So goes the famous nursery rhyme…but watch out: In the Vegas version, throw Mary in a desert and rename her Chelsea, and it’s no more silver bells and cockle shells, but hardy crops from a self-taught farmer who not only drinks our juice, but grows some of the produce we press.
Indeed, despite the kind of blistering, water-sucking heat that rips life from plants instead of inspiring growth, Chelsea Dora is a Las Vegas-based farmer/owner (Urban Hydro Greens is her biz) who makes microgreens-growing magic in the most unlikely spot: a 1000-square foot vertical farm space, in an industrial park off Sunset near McCarran International Airport. There, Dora tirelessly grows the kind of greens that are as gentle on the environment as they are on our stomachs.
I moved to Las Vegas in…2003 from…South Carolina, and at UNLV I studied…International Business Marketing with a minor in Chinese. I graduated in…2013.
In my experience, the biggest misconception about living in Las Vegas is…that everybody eats-sleeps-works on the Strip, and that there’s no life outside the Strip. If you think about other cities [the Strip] is one street—one street! There’s so much to Las Vegas within four hours: hiking, swimming, snowboarding, lakes, beach….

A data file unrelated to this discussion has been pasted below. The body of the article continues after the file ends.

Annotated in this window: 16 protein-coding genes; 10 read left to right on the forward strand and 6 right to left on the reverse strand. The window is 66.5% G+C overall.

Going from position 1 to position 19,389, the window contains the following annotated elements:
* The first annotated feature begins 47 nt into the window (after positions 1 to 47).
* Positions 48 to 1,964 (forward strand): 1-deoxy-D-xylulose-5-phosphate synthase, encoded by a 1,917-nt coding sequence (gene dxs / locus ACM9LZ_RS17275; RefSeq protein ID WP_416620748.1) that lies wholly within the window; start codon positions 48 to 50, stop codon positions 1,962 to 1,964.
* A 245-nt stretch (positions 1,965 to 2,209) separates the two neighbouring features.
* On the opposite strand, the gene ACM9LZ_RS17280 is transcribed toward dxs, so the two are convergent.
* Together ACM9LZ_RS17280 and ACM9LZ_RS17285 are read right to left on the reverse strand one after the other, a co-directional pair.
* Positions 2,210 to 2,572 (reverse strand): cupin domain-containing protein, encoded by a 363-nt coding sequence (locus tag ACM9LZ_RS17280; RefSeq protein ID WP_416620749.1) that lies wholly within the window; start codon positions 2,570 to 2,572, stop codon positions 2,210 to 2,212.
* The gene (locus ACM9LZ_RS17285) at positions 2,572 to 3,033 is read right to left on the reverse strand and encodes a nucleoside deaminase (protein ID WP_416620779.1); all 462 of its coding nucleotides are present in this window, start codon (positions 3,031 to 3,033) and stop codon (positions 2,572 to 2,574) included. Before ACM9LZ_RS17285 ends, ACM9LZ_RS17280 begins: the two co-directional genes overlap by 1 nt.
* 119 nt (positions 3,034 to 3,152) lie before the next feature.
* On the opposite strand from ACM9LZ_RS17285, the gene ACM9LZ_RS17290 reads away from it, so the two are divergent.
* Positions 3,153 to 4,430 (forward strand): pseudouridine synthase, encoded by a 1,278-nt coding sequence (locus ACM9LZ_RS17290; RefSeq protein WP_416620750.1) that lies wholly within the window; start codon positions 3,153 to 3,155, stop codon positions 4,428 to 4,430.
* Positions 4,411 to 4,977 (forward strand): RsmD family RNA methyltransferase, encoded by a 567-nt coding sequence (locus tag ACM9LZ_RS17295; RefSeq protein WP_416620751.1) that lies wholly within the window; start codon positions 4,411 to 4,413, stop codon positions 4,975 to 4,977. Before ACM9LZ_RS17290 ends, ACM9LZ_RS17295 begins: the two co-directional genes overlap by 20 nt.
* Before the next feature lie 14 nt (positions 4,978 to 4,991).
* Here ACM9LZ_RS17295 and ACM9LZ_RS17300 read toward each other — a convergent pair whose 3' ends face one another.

The thing I not-so-secretly love most about living here is…the landscape and the weather. The skies are always so beautiful and blue, and the mountains look different every single day.
My daily mantra or “quote to live by” is…“Be the change.” Very simple. It inspires action, always, which I think is lost on a lot of us. We have mantras or things we want to do every day, but “Be the change” is so powerful.
Don’t get me started talking about…misconceptions in the health information world. I get so fired up. I feel like I have a deep understanding of how the body works, and there’s so much marketing out there about what our body “needs.” People see an article they read on Facebook they’ve scanned for a few seconds and think they’ve become an expert.
Every day I strive to…stay present. There’s no shame in striving to do something, even if you don’t reach it. When you go to the store and someone’s in the checkout line, it’s so easy to be inside our day and not say, “Hi. How are you? Who are you?” I try to set the intention [to be present].